Exporter confidence retreated from its spring rebound amid renewed concerns about the global economy and Europe’s fiscal struggles, according to a semi-annual survey released of Canadian exporters and investors by Export Development Canada (EDC). However, despite the concerns, most Canadian companies have a positive outlook about their domestic and international sales over the next six months. Nine out of ten Canadian companies surveyed believed that their domestic and international sales will increase or remain the same throughout the winter.
"Since the fall of 2009, bullish exporter sentiment in the spring has given way to pessimism in the fall every year," said Peter Hall, Chief Economist, EDC. "This movement is not surprising given the mid-year softening that has occurred in each of the last three years. Volatility is also likely a by-product of global pessimism, which has prompted quick overreactions to negative developments."
"Given the pitiful state of global confidence, Canadian exporters remain surprisingly upbeat."
Canadian exporters are reporting that demand from U.S. customers has remained strong over the past six months. Three quarters of Canadian companies surveyed indicated that U.S. orders either increased or remained at the same level since the spring.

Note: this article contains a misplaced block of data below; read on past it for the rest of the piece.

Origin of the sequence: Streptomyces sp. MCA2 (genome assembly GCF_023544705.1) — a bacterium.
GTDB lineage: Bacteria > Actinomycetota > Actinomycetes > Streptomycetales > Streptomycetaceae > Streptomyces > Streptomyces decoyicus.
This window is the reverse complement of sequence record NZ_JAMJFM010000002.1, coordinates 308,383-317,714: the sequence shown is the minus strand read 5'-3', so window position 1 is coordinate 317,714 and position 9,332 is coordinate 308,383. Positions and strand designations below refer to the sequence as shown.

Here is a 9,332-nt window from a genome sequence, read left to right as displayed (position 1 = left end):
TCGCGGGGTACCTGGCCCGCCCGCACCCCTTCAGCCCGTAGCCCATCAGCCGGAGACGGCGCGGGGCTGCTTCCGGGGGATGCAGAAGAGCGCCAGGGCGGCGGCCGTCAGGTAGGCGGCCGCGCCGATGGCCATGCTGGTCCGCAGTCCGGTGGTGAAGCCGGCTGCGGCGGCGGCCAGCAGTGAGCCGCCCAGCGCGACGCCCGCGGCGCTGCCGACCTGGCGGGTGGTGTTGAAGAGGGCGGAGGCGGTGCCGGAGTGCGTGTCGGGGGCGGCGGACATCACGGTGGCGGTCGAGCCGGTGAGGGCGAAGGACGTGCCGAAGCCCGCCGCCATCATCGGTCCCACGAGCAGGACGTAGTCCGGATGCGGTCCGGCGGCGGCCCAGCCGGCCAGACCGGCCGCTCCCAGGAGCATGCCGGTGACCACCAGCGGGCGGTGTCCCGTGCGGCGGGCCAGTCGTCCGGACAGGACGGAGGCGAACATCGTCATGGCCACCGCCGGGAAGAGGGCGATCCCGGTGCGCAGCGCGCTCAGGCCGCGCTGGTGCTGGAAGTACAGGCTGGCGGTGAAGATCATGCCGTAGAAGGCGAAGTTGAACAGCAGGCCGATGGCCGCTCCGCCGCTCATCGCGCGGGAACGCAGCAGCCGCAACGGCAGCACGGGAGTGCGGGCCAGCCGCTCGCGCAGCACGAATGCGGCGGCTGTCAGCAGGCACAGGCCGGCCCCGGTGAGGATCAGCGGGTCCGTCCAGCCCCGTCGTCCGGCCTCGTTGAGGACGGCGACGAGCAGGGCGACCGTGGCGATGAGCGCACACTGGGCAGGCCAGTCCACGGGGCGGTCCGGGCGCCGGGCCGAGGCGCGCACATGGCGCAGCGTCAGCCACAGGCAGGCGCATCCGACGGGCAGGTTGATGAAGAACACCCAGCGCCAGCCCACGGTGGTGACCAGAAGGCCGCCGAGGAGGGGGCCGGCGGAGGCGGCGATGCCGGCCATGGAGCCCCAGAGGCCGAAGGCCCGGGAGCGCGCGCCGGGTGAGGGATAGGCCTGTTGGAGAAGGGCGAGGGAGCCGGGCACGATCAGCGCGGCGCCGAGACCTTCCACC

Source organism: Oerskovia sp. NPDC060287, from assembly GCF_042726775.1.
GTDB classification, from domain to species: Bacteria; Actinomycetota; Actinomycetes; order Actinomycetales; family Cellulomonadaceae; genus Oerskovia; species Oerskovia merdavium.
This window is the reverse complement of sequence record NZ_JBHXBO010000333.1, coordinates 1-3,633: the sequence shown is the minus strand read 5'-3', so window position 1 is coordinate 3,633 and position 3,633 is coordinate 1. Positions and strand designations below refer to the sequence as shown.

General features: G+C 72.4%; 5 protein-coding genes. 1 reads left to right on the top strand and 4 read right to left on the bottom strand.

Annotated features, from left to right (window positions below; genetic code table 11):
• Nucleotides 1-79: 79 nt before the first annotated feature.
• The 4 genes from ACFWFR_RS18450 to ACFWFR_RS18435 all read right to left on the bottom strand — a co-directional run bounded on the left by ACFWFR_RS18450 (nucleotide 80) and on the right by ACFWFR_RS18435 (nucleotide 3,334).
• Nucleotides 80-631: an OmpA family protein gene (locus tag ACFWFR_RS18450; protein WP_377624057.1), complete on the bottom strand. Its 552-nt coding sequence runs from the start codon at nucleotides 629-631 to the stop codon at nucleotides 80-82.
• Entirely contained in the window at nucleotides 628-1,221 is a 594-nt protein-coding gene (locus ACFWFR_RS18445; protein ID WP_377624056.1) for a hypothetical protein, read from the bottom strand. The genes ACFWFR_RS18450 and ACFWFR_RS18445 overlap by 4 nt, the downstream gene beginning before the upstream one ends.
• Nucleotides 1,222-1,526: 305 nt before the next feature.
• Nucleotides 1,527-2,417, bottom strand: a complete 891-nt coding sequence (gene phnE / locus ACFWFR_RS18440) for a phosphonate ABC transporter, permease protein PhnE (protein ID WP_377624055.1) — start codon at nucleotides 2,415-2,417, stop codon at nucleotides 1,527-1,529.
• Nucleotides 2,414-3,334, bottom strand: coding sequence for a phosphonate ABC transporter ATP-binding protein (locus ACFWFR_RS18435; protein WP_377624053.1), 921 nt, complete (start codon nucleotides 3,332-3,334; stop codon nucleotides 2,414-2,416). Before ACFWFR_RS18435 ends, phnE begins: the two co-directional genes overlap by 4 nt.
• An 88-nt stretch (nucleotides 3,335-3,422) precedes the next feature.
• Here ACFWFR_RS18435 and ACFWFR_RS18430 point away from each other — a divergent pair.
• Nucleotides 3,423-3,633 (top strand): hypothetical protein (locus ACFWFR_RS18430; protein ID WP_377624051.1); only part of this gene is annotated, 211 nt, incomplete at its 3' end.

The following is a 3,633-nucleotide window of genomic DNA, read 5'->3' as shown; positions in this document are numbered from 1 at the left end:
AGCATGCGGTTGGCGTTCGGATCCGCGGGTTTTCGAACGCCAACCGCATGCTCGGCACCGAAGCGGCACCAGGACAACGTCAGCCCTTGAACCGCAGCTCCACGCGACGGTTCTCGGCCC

"What Canadian exporters have been experiencing in real time is now showing up in the economic data, where the U.S. private sector is showing sustained, broad-based growth," said Peter Hall, Chief Economist, EDC.
"In the U.S., housing markets are roaring ahead, consumers are spending at a fast pace and businesses are on the verge of parting with a chunk of their vast cash stash. Conditions slowed in the summer months, but the U.S. economy is shrugging it off, and companies that I have spoken with are feeling the positive impact."
EDC’s Trade Confidence Index (TCI) examines the attitudes of Canadian exporters as they forecast the business environment over the next six months through five index elements: trade opportunities, export sales, domestic sales, and both domestic and global economic conditions.
The TCI score overall moved down to 70.7, from 75.9 in the spring of 2012. The current score remains consistent with normal economic conditions, however.
The survey was conducted in late September and early October 2012. A total of 1,000 Canadian businesses participated, and the TCI was calculated on a total of 797 respondents.